An Anthropological Look at the Debates on “Which Alevism”

Proceedings of The 2nd International Conference on Social Sciences, Humanities and Arts

Year: 2021


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An Anthropological Look at the Debates on “Which Alevism”

Hülya Doğan Elibüyük



The concept of “Alevism” is used to describe those who took the side of the prophet Muhammed’s cousin Ali during the uncertainty about the identity of the caliphate after the death of the prophet Muhammad. In Arabic, Alevi means “belongs to Ali” or “pro-Ali”. However, Alevism has assumed different meanings according to regions and countries in the historical process. As of the 19th century, it is stated that the concept of Alevism began to be used to name a heterodox Islamic sect. Studies, especially in the last decade have focused on what Alevism is at its core, whether it is actually within or outside the religion of Islam and there are various understandable reasons for these debates. However, this study criticizes these “essentialist” debates on Alevism from an anthropological point of view, based on a field study conducted with central Anatolian Alevis in 2020. Understanding today’s world of meaning requires a holistic view of the history of Alevism and not ignoring the contribution of processes that are thought to have changed/destroyed Alevism in this process. In this context, this study focuses on how Alevism is experienced today, how a philosophy can be kept alive despite all the pressures and obstacles to accessing their religious resources.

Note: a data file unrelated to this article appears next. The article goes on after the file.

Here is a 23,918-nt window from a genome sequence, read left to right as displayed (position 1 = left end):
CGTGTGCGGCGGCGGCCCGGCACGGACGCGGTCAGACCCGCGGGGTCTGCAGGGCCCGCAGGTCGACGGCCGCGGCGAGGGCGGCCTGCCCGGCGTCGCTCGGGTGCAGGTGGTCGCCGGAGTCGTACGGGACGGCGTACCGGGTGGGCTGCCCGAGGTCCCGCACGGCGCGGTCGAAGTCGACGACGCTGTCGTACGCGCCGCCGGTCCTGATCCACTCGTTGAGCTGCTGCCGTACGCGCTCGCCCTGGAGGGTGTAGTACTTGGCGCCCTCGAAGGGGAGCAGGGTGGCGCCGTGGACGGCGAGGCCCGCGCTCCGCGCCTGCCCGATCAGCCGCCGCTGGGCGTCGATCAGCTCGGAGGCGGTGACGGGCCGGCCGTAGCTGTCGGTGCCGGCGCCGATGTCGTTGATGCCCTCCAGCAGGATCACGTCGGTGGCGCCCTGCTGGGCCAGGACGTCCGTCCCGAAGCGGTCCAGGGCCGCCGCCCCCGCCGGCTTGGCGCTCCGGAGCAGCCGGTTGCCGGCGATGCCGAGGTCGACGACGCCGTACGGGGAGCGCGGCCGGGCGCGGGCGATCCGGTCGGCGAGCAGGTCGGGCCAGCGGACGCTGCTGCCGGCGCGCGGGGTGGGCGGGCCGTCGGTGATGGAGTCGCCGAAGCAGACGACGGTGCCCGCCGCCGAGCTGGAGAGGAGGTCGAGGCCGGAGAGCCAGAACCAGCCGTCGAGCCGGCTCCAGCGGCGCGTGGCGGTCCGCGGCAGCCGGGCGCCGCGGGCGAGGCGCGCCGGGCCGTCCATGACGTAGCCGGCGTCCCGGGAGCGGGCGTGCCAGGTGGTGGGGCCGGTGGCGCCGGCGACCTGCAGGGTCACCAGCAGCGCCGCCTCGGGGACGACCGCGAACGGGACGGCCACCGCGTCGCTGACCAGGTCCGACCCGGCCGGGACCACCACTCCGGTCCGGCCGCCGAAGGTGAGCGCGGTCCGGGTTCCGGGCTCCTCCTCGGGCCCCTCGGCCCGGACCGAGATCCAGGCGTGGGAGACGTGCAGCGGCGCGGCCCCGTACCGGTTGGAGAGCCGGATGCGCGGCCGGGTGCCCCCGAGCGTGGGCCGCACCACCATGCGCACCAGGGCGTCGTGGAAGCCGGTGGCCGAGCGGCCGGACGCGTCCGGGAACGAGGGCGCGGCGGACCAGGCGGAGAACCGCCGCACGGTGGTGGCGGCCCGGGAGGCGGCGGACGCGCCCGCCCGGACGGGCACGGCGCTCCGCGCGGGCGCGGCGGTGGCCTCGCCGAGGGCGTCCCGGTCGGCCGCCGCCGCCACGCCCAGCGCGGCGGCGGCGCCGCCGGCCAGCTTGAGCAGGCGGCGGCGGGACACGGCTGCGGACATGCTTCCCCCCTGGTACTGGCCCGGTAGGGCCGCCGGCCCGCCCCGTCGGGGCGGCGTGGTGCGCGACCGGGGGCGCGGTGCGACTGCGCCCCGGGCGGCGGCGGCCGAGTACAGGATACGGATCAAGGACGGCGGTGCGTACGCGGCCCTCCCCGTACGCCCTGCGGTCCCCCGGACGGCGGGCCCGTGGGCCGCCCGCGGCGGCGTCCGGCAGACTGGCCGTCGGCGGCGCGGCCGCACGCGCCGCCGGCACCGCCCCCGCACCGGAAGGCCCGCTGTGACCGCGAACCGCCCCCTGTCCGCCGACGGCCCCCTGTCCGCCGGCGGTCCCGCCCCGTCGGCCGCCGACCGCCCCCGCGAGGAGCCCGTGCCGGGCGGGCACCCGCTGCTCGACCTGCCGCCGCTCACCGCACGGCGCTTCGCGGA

keywords: Alevism; anthropology; essentialism; sociology of religion.